After rejecting the idea of reconstructing the factory after the war, Alberto and Piero Pirelli decided to create a management and administrative headquarters, leaving the manufacturing operations at the Bicocca plant. Two architecture firms, Valtolina-Dell’Orto and Ponti-Fornaroli-Rosselli, were entrusted in 1953 with drawing up the executive design, and overseeing the construction work and testing. The final building plans were completed in late 1954: it was to be a 127-metre, 31-storey reinforced concrete tower, with a ground plan that was wide in the middle, gradually tapering at the ends until it almost closed at the tips.
The architect Gio Ponti was assisted by the engineers Pier Luigi Nervi and Arturo Danusso, who were called in by Pirelli to design the reinforced concrete structure, and the definitive design was completed in 1956. The “Brusada” was demolished and the site prepared between June and December 1955, with the first stone being officially laid on 12 July 1956, in the presence of Alberto and Leopoldo Pirelli. The building was completed in 1960, and it was hailed by the international press as a technically and aesthetically exceptional work: the tallest reinforced concrete building in Europe and the third tallest in the world, it was a work of extraordinary and elegant rationality.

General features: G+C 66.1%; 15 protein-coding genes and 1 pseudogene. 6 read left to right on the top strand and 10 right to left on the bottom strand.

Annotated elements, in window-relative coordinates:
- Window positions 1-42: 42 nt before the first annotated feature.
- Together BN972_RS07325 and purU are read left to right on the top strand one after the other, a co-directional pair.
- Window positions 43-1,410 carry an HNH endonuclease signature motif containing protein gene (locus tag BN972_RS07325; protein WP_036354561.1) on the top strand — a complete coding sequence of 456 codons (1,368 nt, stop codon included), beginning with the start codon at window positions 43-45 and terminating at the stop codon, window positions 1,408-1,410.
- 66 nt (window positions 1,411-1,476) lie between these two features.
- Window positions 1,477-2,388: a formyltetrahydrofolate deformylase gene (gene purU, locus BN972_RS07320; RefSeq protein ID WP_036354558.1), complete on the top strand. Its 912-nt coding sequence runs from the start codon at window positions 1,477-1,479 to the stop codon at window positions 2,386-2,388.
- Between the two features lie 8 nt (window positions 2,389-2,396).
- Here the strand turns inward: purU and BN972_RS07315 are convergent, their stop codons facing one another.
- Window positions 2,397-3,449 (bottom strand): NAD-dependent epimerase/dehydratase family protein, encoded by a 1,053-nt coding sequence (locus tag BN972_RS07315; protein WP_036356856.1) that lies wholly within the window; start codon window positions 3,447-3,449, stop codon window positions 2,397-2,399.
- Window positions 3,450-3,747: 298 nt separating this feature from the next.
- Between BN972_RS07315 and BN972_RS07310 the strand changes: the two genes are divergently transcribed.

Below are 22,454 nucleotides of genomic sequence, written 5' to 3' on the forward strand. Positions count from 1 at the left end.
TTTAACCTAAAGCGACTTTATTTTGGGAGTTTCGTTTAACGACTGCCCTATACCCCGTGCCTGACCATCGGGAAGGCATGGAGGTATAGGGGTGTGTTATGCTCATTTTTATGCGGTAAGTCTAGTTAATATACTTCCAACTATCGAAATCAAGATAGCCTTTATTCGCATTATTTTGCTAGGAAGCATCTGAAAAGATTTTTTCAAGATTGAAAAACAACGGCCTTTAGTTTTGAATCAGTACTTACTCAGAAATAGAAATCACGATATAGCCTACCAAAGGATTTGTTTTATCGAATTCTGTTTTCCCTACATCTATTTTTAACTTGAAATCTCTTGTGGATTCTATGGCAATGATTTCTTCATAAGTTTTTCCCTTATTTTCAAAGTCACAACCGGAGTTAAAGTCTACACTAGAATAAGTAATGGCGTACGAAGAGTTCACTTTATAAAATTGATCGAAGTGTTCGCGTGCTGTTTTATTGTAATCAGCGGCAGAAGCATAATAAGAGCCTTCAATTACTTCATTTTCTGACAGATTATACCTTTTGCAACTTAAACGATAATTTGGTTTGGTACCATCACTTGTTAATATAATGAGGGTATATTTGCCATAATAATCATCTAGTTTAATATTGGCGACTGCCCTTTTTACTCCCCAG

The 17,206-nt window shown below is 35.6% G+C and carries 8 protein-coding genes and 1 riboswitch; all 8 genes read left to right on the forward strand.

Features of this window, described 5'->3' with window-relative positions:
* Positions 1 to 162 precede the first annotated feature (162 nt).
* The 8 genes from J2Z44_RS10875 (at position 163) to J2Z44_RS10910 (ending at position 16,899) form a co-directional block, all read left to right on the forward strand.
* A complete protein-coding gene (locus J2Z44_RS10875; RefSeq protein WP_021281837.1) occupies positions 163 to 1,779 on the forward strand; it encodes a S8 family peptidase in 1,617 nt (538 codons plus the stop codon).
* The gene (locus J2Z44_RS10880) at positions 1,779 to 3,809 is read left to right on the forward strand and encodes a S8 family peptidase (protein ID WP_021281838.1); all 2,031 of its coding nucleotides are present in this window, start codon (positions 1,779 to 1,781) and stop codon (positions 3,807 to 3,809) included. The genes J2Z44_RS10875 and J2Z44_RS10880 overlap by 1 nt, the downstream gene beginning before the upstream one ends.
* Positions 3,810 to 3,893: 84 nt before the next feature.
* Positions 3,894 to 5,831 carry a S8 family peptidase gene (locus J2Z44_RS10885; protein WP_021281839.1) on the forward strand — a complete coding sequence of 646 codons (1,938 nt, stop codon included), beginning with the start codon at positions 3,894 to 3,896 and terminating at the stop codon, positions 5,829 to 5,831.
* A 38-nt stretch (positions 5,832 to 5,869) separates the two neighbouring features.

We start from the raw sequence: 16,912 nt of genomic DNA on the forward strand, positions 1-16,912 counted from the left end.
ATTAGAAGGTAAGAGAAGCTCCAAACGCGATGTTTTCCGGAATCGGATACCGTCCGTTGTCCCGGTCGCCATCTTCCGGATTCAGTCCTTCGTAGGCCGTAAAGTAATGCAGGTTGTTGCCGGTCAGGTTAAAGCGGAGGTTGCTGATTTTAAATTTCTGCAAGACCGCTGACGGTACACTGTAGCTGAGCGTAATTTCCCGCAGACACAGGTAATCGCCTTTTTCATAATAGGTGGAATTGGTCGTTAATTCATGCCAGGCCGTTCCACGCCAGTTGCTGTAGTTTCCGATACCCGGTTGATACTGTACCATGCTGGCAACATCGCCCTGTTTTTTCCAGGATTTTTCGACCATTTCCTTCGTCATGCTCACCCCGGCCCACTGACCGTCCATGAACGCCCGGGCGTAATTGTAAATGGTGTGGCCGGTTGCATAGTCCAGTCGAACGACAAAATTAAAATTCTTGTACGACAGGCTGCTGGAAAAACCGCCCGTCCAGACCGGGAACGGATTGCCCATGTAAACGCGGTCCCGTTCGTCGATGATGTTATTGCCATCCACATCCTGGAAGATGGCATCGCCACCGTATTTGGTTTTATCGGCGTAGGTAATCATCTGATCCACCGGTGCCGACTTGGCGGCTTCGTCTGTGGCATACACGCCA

Solutions that had never been tested before in Italy were adopted for the construction site, and especially for vertical lifting: there were no conventional systems taller than 40 metres on the Italian market, so a system of two tower cranes was therefore designed to reach the height necessary for casting the roof slab over the top floor. The concrete production system, which was designed by the Comolli company, the contractor, also had unprecedented features.
The building was quite unique, both from an architectural point of view and in terms of its interior design.